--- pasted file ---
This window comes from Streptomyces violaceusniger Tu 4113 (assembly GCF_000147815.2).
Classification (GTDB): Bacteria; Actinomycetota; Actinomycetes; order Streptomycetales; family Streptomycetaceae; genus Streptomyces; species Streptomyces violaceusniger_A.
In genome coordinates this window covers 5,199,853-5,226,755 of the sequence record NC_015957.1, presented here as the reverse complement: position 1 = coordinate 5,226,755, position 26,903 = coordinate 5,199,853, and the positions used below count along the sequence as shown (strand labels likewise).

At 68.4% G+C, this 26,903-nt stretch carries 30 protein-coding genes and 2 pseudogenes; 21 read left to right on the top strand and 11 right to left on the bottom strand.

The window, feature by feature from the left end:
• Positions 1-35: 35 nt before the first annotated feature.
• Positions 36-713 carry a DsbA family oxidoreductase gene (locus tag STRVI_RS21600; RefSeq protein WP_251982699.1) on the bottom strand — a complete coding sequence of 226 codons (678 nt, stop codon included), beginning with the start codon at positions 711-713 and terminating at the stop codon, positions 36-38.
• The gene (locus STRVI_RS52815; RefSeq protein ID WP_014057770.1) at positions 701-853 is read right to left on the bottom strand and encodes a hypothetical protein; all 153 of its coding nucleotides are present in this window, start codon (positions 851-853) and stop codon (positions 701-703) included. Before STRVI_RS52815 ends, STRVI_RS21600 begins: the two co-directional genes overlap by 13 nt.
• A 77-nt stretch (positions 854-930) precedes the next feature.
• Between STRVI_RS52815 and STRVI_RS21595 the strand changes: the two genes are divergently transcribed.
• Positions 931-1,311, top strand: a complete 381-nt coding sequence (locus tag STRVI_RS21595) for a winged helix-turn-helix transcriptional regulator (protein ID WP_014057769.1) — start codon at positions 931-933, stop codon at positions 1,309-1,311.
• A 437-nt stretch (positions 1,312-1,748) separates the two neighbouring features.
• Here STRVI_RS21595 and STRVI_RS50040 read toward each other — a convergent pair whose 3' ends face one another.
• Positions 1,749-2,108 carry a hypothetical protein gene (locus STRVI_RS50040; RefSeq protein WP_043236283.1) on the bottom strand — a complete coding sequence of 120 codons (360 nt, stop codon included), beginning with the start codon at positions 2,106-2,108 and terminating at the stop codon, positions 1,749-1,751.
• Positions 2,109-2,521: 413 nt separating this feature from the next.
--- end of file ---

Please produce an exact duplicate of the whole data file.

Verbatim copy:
This window comes from Streptomyces violaceusniger Tu 4113 (assembly GCF_000147815.2).
Classification (GTDB): Bacteria; Actinomycetota; Actinomycetes; order Streptomycetales; family Streptomycetaceae; genus Streptomyces; species Streptomyces violaceusniger_A.
In genome coordinates this window covers 5,199,853-5,226,755 of the sequence record NC_015957.1, presented here as the reverse complement: position 1 = coordinate 5,226,755, position 26,903 = coordinate 5,199,853, and the positions used below count along the sequence as shown (strand labels likewise).

At 68.4% G+C, this 26,903-nt stretch carries 30 protein-coding genes and 2 pseudogenes; 21 read left to right on the top strand and 11 right to left on the bottom strand.

The window, feature by feature from the left end:
• Positions 1-35: 35 nt before the first annotated feature.
• Positions 36-713 carry a DsbA family oxidoreductase gene (locus tag STRVI_RS21600; RefSeq protein WP_251982699.1) on the bottom strand — a complete coding sequence of 226 codons (678 nt, stop codon included), beginning with the start codon at positions 711-713 and terminating at the stop codon, positions 36-38.
• The gene (locus STRVI_RS52815; RefSeq protein ID WP_014057770.1) at positions 701-853 is read right to left on the bottom strand and encodes a hypothetical protein; all 153 of its coding nucleotides are present in this window, start codon (positions 851-853) and stop codon (positions 701-703) included. Before STRVI_RS52815 ends, STRVI_RS21600 begins: the two co-directional genes overlap by 13 nt.
• A 77-nt stretch (positions 854-930) precedes the next feature.
• Between STRVI_RS52815 and STRVI_RS21595 the strand changes: the two genes are divergently transcribed.
• Positions 931-1,311, top strand: a complete 381-nt coding sequence (locus tag STRVI_RS21595) for a winged helix-turn-helix transcriptional regulator (protein ID WP_014057769.1) — start codon at positions 931-933, stop codon at positions 1,309-1,311.
• A 437-nt stretch (positions 1,312-1,748) separates the two neighbouring features.
• Here STRVI_RS21595 and STRVI_RS50040 read toward each other — a convergent pair whose 3' ends face one another.
• Positions 1,749-2,108 carry a hypothetical protein gene (locus STRVI_RS50040; RefSeq protein WP_043236283.1) on the bottom strand — a complete coding sequence of 120 codons (360 nt, stop codon included), beginning with the start codon at positions 2,106-2,108 and terminating at the stop codon, positions 1,749-1,751.
• Positions 2,109-2,521: 413 nt separating this feature from the next.